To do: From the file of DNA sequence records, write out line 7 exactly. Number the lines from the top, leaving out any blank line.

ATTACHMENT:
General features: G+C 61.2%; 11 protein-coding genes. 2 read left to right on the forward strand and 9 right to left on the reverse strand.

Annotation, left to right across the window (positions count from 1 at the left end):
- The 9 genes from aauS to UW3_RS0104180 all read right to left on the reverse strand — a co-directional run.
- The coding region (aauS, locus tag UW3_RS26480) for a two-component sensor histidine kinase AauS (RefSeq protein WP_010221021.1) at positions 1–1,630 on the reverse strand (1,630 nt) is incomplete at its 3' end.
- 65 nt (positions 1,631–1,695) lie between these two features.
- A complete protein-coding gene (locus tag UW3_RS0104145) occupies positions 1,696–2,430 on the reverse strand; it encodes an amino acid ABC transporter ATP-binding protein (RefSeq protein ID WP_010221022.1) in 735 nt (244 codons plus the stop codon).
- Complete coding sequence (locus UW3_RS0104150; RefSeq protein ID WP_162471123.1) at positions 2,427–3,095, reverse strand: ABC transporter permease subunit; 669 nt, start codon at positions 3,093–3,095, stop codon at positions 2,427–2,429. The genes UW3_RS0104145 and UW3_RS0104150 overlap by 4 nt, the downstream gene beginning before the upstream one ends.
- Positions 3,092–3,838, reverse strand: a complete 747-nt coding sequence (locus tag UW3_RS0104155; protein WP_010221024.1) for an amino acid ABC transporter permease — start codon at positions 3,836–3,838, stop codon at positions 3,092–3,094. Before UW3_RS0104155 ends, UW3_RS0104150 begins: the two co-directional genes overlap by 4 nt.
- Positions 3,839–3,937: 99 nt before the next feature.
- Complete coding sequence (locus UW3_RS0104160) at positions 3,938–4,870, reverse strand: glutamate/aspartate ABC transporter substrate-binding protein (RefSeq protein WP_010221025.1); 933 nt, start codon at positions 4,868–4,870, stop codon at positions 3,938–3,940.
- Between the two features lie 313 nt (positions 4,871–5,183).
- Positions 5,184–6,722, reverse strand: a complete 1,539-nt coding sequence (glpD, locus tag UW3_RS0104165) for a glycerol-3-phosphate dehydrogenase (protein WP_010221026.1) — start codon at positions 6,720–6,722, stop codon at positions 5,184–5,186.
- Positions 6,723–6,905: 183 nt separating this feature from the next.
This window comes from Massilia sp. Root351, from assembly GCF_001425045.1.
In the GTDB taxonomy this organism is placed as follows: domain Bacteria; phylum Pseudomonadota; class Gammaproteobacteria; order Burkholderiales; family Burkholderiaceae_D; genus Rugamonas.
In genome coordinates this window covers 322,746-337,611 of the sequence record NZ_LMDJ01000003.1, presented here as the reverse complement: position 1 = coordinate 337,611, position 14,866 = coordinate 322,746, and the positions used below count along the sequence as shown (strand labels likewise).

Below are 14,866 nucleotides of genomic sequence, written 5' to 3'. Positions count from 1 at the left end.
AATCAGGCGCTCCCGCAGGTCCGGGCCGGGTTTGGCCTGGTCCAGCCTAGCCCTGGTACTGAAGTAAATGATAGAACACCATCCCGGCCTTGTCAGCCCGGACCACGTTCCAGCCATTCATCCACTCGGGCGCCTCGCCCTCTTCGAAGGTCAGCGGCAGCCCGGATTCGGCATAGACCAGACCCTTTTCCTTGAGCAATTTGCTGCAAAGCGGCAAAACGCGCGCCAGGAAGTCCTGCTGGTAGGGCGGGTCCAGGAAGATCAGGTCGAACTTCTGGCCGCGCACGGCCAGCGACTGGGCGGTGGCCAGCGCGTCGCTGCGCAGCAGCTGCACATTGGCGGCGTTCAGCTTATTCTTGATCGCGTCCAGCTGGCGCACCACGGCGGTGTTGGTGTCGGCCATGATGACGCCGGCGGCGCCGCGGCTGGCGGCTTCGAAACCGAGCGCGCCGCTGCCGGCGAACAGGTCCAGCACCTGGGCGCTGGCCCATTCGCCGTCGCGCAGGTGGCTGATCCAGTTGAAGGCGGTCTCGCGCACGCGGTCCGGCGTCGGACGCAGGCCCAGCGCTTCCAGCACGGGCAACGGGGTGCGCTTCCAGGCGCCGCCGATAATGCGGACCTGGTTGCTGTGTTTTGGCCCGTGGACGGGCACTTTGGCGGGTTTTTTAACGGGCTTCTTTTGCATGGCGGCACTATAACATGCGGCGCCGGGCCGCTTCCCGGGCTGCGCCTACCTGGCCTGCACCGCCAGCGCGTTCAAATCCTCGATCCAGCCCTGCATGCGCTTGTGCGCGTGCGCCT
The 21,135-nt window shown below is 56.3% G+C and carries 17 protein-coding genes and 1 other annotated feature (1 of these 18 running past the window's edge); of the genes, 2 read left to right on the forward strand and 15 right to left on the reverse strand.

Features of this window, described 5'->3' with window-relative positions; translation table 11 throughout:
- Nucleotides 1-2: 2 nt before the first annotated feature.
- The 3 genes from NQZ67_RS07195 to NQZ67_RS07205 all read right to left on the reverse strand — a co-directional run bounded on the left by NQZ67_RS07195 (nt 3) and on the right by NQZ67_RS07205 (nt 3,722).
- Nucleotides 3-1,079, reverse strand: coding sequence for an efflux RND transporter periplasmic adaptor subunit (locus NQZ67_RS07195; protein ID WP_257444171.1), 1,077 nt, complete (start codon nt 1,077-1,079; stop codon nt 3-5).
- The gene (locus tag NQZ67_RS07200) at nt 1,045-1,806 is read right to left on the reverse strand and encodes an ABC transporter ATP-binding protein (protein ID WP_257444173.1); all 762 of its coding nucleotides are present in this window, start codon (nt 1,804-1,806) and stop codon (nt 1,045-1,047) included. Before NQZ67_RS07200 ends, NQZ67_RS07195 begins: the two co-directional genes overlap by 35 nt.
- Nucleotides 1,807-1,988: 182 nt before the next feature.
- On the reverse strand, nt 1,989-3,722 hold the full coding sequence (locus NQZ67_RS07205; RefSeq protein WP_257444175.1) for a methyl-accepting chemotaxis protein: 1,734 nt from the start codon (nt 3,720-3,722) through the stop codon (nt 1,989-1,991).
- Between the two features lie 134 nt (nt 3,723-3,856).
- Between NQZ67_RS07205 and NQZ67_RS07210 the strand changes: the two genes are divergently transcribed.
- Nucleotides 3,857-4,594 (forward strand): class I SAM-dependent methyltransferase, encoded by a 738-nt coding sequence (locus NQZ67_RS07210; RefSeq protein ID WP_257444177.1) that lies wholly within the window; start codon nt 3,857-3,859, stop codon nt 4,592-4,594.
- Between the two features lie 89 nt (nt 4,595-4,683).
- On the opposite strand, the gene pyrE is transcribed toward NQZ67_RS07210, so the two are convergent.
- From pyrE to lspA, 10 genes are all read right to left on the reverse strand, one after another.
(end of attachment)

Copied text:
- Complete coding sequence (locus UW3_RS0104150; RefSeq protein ID WP_162471123.1) at positions 2,427–3,095, reverse strand: ABC transporter permease subunit; 669 nt, start codon at positions 3,093–3,095, stop codon at positions 2,427–2,429. The genes UW3_RS0104145 and UW3_RS0104150 overlap by 4 nt, the downstream gene beginning before the upstream one ends.